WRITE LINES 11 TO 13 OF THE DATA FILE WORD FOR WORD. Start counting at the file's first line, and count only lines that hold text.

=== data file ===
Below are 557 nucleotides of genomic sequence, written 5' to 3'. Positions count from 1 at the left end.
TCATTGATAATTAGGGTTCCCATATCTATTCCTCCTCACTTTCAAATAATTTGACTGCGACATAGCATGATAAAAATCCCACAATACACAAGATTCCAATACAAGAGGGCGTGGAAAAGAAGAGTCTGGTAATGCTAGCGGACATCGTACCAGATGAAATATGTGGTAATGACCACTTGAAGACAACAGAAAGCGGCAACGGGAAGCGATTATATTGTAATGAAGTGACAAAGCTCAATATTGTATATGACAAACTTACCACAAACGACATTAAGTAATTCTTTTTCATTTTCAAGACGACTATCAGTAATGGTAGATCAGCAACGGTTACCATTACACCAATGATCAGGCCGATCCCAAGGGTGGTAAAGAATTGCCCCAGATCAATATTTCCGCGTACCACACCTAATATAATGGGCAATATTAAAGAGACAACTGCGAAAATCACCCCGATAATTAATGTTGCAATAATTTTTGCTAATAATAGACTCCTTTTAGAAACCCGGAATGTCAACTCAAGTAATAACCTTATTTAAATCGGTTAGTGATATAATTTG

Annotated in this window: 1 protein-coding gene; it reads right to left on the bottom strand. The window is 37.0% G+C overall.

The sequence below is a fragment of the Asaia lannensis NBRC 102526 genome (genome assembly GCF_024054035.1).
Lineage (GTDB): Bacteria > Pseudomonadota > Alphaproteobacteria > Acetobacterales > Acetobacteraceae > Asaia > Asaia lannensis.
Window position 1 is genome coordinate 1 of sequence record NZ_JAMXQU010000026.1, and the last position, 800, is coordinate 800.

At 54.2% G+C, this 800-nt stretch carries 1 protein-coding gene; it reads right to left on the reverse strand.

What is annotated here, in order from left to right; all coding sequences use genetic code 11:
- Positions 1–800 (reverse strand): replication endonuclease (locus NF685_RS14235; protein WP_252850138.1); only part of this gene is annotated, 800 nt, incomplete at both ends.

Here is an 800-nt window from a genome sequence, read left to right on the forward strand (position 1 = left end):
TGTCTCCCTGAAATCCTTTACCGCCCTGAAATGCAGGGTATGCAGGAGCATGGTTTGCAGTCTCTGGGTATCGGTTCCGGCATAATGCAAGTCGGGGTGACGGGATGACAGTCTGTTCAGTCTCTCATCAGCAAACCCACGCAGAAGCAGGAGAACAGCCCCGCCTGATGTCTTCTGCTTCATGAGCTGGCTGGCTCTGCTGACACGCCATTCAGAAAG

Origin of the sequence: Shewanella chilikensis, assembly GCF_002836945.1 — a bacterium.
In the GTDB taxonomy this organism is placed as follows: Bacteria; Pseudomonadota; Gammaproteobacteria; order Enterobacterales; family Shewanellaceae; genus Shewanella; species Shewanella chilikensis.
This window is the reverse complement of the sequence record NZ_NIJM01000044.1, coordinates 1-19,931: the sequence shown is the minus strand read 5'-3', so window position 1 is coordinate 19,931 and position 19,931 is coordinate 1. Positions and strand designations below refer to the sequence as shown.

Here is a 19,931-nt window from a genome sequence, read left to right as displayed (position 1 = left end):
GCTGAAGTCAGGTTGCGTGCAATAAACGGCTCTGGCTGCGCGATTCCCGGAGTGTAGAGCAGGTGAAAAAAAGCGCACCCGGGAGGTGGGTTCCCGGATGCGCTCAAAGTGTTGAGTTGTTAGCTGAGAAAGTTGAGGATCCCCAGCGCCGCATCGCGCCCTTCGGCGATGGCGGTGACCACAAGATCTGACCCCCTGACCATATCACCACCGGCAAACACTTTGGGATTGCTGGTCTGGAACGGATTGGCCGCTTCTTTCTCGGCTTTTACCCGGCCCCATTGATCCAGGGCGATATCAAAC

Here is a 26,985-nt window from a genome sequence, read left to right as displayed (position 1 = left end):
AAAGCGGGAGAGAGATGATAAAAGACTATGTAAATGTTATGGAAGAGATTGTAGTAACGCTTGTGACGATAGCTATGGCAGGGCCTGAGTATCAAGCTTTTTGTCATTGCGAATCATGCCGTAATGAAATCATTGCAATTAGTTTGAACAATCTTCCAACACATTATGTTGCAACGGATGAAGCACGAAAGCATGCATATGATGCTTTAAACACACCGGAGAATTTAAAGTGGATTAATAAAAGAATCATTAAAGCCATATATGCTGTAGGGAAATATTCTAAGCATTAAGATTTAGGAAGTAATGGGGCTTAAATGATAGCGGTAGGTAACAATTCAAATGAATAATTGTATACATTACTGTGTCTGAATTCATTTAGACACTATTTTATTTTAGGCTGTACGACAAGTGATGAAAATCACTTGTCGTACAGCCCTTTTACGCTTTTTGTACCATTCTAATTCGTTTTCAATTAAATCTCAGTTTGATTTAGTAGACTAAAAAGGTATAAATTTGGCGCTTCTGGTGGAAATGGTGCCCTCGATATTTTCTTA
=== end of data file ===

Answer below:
TGTCTCCCTGAAATCCTTTACCGCCCTGAAATGCAGGGTATGCAGGAGCATGGTTTGCAGTCTCTGGGTATCGGTTCCGGCATAATGCAAGTCGGGGTGACGGGATGACAGTCTGTTCAGTCTCTCATCAGCAAACCCACGCAGAAGCAGGAGAACAGCCCCGCCTGATGTCTTCTGCTTCATGAGCTGGCTGGCTCTGCTGACACGCCATTCAGAAAG

Origin of the sequence: Shewanella chilikensis, assembly GCF_002836945.1 — a bacterium.
In the GTDB taxonomy this organism is placed as follows: Bacteria; Pseudomonadota; Gammaproteobacteria; order Enterobacterales; family Shewanellaceae; genus Shewanella; species Shewanella chilikensis.